If you do a lot of driving and you need to expense it for tax purposes, then you know you need a good log to keep track of it. That’s what the mileage log template will help you do. Along with tracking all your trips, it will let you do the following:
Track both kilometers and miles and convert back to a base unit. So if you travel outside of the country and don’t want to do the conversions yourself, you can enter them as either kilometers or miles and the spreadsheet will convert it into your base unit.
Allow you to categorize statuses based on whether you are going to be reimbursed by your company or not.
Track both personal and business travel so you have a complete picture of all your mileage
A summary tab to help you see your mileage by month
How the template works
In the Log tab, simply enter the details from columns A through to J. There are drop-down options for units, type, and status. These drop downs can be changed from the Setup tab. If you need to add more lines to the table, look for the next empty row and in column A enter a date. The table will automatically expand.
The template currently is set to fit onto one page in landscape, but you can adjust the columns as you need. If you do not need to see the status and would just prefer the template goes until column I, then you can delete column J and all the conditional formatting will go away along with it.
Summary of the mileage log
On the Summary tab, you’ll see a breakdown by month of all the different statuses and km/miles traveled. This makes it easy for you to see how much mileage you still have to claim versus how much has been reimbursed for. If you delete the status column then you’ll of course not see this information and simply have the totals.
Customizing the mileage log template in the setup tab
On the Setup tab, you can make changes to the travel type. For instance, you could put a vehicle description in addition to whether it is personal or business. There’s no limit to the number of options you can have in this field.
In the status section, in the description field I’ve indicated what color a status will be highlighted in. If you want to change the name of the status, column C is where you can rename it.
In column G, you specify whether you want your base units to be in KM or miles. This will be used to convert the mileage and determining whether a calculation is needed. If you select miles as your base unit and on the log you put in KM for the units, then it will do a conversion back to miles on the log.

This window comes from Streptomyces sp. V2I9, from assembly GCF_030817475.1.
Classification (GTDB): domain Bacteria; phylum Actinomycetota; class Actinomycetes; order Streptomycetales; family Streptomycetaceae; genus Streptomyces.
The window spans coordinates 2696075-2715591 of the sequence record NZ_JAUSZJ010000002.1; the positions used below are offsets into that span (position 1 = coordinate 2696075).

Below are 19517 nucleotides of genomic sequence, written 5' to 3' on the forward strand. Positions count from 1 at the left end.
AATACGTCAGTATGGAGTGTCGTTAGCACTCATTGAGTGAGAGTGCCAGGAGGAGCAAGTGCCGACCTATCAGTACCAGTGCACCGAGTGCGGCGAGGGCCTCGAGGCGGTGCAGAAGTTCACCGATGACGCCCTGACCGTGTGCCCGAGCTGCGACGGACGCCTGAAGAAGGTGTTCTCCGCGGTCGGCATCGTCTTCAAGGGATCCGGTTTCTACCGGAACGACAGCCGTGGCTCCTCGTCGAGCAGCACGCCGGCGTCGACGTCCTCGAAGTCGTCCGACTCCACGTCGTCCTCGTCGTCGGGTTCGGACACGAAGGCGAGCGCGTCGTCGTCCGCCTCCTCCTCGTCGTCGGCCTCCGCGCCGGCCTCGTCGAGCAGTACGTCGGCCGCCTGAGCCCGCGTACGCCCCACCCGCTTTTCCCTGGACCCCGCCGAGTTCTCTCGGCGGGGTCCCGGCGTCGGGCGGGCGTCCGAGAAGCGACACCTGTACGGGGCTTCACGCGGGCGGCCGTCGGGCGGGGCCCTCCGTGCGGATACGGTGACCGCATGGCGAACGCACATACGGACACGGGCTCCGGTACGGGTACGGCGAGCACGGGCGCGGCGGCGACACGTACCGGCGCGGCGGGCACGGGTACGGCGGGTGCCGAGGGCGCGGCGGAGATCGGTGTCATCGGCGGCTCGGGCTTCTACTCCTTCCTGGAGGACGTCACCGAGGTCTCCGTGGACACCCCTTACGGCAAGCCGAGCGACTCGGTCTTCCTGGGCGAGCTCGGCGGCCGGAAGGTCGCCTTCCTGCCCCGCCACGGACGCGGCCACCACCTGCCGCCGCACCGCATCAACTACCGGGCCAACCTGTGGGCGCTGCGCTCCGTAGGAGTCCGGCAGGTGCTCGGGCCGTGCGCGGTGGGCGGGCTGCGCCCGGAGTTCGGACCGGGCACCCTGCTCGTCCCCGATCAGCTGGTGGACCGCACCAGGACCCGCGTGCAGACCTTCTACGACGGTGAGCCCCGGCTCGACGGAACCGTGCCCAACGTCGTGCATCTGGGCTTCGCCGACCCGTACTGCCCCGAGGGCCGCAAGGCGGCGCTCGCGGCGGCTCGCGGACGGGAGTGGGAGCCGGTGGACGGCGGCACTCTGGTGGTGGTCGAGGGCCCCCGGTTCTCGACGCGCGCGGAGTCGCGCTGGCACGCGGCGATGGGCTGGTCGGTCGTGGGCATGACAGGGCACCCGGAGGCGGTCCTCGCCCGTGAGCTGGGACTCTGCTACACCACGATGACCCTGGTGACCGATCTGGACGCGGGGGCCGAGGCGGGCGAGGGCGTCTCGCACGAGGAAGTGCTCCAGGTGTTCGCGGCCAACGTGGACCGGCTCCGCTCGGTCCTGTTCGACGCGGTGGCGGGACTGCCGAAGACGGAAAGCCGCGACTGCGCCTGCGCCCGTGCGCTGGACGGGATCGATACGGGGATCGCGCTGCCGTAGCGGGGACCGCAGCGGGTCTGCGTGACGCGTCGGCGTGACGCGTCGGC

Feel free to test out the mileage log template by downloading the trial version here. The limitations of the trial version are that the setup tab is not available and it also has an advertisement.
If you’ve tried the trial and would like full version, please visit the product page here.
If you’re looking for a way to compare worksheets in excel and find the differences between them, then this is the template for you. It will quickly highlight any changes between the worksheets and also note the differences. With just a push of a button and it being stored in the Ribbon, the macro is quick and easy to run.
How the Template Works
The steps involved in this template are fairly straight forward and to compare worksheets in excel becomes very easy. Simply open up this file and copy the sheets in that you want to compare.
Then, on the Ribbon, select the Compare Sheets button.
You will then be prompted to select which worksheets that you want to compare.
It’s important to note that when doing the comparison it isn’t looking at formatting and simply looking at the actual values.
Once you’ve selected the tabs you want to compare, click on the Compare button and the macro will run and will now compare worksheets. If you want to compare thousands of rows then this process will take a while and you’ll need to be a bit patient, since the macro will look cell by cell.
Before running the Compare Worksheets template